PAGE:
Millions Mobilise as Mubarak Manoeuvres!

Following his analysis of the Tunisian situation Roy Ratcliffe sends this insightful, challenging and timely assessment of the fragile condition of the amazing, popular and pluralist uprising in Egypt. last night as I watched Mubarak’s speech I feared the orchestrated and violent backlash we are witnessing.

Roy begins:

The spectacle of Mubarak on television, telling the Egyptians and his patrons, Israel and the USA, that he would continue in office, and prepare an orderly transition to democracy, shows the extent to which he (and his patrons) have failed to understand, the real dynamics of what is unfolding in the middle-east and elsewhere. They are so habituated to the subterranean world of politics and diplomacy, that they only recognise and value ‘democracy’ when it operates through their own preferred and corrupted systems. Over two millions on the street in orderly peaceful protest asking for what they want is not seen by the Egyptian political elite as an expression of democracy in action, whilst their rigged and ‘paid for’ elections results are. That other political regime, which buys election results with million pound television adds and campaigns of confusion and illusion in North America, slowly lumbered into gear. It first suggested to Mubarak, that he consider urgent democratic reforms. When it was pointed out to them that this had been the advice offered to him by his own people, and others, for many years, they changed their suggestion to him as ‘overseeing an orderly transition’ to democracy. From this lethargic and self-serving US response, we can gather that peaceful ‘regime change’ by the people in Egypt, is seen by the US elite as a disorderly transition, while violent ‘regime changes’ in Iraq and Afghanistan, by a US-led armed invasion are seen as orderly ones. However, after a week-long diplomatic consultation and international covert communication, Mubarak finally ‘on message’, duly obliged and broadcast his intention to stay in control, on Tuesday 1st February.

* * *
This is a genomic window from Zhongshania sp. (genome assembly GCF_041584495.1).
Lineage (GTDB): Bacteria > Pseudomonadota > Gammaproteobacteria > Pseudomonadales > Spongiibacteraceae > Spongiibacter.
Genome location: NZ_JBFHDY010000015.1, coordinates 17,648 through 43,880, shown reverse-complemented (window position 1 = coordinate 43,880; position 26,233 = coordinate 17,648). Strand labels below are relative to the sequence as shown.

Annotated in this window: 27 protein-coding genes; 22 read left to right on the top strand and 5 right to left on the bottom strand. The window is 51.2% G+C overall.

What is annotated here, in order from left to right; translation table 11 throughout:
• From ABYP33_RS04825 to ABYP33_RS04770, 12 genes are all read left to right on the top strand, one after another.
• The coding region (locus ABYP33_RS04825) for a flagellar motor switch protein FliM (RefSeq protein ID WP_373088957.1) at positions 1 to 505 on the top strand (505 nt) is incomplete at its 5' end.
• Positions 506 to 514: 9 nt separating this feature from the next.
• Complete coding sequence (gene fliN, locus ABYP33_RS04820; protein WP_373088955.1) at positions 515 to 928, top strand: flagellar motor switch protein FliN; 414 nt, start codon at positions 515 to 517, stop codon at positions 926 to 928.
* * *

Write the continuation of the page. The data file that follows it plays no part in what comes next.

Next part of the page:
Later here he suggests:

Mubarak, by his refusal to step down, has ensured there cannot now be an orderly transition. This decision means that the citizens uprising must face two opposed alternatives or muddle an alternative between them. First, they can simply trust these decades-old Mubarak promises, give up their demands for immediate change and return home to the general circumstances, which fuelled the uprising in the first place. However, if they do so there will be two additional problems. First, he may simply change his mind again. Second, a decision to give up and disband in this way will invite a reactionary retaliation, in which all the oppressive state and thug forces, now partially dormant and waiting in the wings, will be reactivated, to ensure, whatever political system follows, will not be influenced by the mass of citizens on the street. With or without his actual presence, a pro-Mubarak, re-invigorated police force, supported by fascistic irregulars will move increasingly into action. See below. If successful they will arrest, beat and torture uprising ring-leaders and anyone disliked will be picked off, slowly or quickly as conditions allow, until the population is once more cowed into submission. In such circumstances, many people will be forced to fight back in self-defence and so the situation, will be far from peaceful.

Read the whole piece Millions Mobilise as Murbarak Manoeuvres.

 

Advertisements
Published in: on February 2, 2011 at 9:25 pm  Leave a Comment  
Tags: , , ,

The URI to TrackBack this entry is: https://criticallychatting.wordpress.com/2011/02/02/millions-mobilise-as-mubarak-manoeuvres/trackback/

RSS feed for comments on this post.

Leave a Reply

Fill in your details below or click an icon to log in:

WordPress.com Logo

You are commenting using your WordPress.com account. Log Out / Change )

Twitter picture

You are commenting using your Twitter account. Log Out / Change )

Facebook photo

You are commenting using your Facebook account. Log Out / Change )

Google+ photo

You are commenting using your Google+ account. Log Out / Change )

Connecting to %s

%d bloggers like this: